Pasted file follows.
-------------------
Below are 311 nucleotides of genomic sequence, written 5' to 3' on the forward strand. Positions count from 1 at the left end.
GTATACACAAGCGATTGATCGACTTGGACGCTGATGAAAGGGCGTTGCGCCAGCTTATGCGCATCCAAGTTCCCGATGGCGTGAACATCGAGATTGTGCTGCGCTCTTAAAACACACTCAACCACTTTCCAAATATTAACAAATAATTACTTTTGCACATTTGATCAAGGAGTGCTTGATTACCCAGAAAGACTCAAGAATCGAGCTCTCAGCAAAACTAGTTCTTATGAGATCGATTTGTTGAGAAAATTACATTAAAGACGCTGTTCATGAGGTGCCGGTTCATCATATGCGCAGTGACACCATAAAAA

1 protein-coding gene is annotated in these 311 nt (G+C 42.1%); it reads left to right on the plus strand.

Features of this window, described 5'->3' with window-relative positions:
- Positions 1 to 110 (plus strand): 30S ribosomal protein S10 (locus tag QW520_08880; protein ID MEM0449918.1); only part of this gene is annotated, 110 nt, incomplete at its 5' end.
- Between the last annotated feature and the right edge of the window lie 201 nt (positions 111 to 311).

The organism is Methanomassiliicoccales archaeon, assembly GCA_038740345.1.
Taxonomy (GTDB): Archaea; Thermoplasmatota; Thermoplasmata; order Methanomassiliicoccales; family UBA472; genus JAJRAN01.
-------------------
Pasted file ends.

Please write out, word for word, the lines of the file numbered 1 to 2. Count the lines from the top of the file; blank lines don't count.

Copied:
Below are 311 nucleotides of genomic sequence, written 5' to 3' on the forward strand. Positions count from 1 at the left end.
GTATACACAAGCGATTGATCGACTTGGACGCTGATGAAAGGGCGTTGCGCCAGCTTATGCGCATCCAAGTTCCCGATGGCGTGAACATCGAGATTGTGCTGCGCTCTTAAAACACACTCAACCACTTTCCAAATATTAACAAATAATTACTTTTGCACATTTGATCAAGGAGTGCTTGATTACCCAGAAAGACTCAAGAATCGAGCTCTCAGCAAAACTAGTTCTTATGAGATCGATTTGTTGAGAAAATTACATTAAAGACGCTGTTCATGAGGTGCCGGTTCATCATATGCGCAGTGACACCATAAAAA